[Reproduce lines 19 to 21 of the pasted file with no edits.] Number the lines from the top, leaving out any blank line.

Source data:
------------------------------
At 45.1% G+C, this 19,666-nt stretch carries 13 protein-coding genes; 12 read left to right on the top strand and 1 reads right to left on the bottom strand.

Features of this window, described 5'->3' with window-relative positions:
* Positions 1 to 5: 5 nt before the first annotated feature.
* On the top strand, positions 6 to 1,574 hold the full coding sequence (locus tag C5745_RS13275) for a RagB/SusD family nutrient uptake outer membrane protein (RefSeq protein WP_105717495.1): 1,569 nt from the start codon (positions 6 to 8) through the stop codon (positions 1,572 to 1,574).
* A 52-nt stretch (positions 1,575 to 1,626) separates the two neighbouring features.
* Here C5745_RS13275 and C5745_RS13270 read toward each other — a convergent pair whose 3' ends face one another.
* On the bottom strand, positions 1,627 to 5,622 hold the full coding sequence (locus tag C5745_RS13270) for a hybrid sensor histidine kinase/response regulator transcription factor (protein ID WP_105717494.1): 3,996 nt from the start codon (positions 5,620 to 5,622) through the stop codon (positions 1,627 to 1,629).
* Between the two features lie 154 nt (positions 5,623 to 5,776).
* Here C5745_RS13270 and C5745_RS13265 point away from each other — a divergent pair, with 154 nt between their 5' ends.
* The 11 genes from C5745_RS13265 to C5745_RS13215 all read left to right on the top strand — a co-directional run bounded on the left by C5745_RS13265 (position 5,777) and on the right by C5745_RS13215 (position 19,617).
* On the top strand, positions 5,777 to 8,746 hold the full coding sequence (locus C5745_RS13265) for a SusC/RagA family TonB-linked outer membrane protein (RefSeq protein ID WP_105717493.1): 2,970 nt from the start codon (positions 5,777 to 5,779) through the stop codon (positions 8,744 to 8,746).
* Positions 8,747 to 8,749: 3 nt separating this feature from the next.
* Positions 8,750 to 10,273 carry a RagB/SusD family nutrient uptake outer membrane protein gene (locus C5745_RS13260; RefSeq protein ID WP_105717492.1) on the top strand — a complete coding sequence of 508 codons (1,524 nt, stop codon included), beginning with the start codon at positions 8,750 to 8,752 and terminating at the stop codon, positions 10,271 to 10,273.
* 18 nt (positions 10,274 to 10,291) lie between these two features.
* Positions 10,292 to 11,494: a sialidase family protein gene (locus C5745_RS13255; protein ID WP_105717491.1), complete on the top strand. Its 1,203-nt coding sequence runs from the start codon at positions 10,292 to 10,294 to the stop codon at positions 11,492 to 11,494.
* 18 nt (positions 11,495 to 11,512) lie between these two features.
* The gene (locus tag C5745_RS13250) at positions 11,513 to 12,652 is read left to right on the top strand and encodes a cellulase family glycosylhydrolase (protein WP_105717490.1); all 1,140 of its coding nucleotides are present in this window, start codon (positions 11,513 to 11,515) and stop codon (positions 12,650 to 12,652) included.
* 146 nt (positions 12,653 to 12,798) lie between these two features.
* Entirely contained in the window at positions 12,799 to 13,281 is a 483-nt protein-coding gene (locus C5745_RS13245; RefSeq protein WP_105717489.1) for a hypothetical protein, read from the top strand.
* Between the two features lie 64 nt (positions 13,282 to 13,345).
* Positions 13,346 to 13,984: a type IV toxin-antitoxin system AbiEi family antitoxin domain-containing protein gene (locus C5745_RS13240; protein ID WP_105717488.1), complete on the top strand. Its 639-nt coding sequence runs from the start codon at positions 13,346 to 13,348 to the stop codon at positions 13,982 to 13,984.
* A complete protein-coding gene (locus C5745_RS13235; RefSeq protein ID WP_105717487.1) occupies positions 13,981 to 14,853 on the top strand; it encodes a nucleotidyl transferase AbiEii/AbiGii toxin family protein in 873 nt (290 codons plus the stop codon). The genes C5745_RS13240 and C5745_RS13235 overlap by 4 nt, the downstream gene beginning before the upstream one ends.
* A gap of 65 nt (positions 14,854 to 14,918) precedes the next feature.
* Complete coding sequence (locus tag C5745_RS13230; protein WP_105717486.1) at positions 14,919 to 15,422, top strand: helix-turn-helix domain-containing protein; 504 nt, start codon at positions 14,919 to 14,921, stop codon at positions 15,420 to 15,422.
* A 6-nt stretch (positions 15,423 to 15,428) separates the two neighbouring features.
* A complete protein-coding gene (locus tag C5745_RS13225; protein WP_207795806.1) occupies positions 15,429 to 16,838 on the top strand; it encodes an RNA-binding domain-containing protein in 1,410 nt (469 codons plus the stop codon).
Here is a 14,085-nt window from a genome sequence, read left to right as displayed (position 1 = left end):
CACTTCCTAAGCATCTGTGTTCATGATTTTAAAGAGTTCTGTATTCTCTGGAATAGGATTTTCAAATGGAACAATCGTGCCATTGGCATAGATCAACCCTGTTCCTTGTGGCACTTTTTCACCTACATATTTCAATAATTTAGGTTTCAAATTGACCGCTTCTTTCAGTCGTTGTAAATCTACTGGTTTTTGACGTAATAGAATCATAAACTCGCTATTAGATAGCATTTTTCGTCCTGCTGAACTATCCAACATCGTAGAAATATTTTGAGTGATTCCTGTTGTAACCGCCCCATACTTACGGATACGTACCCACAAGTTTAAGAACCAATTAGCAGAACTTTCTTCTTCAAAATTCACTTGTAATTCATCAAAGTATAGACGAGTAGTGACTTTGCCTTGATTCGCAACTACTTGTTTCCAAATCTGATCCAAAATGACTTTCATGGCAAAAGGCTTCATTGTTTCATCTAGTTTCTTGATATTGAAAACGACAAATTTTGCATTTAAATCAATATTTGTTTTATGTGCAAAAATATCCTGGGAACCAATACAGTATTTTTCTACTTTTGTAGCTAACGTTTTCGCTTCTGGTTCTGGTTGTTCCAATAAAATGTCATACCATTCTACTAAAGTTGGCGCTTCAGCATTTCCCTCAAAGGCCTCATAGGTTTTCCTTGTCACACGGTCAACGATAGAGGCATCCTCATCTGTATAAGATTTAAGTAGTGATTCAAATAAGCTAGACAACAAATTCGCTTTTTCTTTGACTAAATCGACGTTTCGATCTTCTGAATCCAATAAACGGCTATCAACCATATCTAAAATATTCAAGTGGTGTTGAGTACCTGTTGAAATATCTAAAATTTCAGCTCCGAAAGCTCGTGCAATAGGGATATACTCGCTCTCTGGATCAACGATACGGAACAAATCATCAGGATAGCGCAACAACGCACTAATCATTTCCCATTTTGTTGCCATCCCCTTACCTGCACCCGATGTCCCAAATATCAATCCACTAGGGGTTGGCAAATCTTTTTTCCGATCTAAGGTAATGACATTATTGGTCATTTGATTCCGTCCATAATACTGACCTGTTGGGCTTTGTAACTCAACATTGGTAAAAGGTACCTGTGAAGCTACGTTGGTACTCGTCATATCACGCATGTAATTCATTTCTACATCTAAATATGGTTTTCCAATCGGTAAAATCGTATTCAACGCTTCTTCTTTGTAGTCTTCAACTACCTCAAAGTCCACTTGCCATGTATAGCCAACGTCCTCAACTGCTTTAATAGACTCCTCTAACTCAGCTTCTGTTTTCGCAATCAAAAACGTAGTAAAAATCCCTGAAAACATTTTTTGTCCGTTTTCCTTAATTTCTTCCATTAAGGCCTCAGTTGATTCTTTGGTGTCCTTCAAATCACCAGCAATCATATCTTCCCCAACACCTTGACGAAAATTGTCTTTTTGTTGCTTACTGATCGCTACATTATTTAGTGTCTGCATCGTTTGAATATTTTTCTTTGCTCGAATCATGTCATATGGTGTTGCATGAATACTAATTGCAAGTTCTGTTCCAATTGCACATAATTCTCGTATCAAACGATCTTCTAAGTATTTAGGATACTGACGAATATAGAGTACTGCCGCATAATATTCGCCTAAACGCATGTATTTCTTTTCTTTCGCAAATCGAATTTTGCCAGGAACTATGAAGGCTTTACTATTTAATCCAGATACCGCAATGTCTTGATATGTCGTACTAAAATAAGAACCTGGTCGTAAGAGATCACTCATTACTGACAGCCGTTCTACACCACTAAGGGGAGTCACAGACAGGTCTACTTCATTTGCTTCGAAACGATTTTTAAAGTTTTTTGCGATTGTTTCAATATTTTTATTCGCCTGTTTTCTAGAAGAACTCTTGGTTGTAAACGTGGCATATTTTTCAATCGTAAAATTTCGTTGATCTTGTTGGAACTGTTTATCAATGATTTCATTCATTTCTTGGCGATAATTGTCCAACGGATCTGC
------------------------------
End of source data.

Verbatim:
* Entirely contained in the window at positions 12,799 to 13,281 is a 483-nt protein-coding gene (locus C5745_RS13245; RefSeq protein WP_105717489.1) for a hypothetical protein, read from the top strand.
* Between the two features lie 64 nt (positions 13,282 to 13,345).
* Positions 13,346 to 13,984: a type IV toxin-antitoxin system AbiEi family antitoxin domain-containing protein gene (locus C5745_RS13240; protein ID WP_105717488.1), complete on the top strand. Its 639-nt coding sequence runs from the start codon at positions 13,346 to 13,348 to the stop codon at positions 13,982 to 13,984.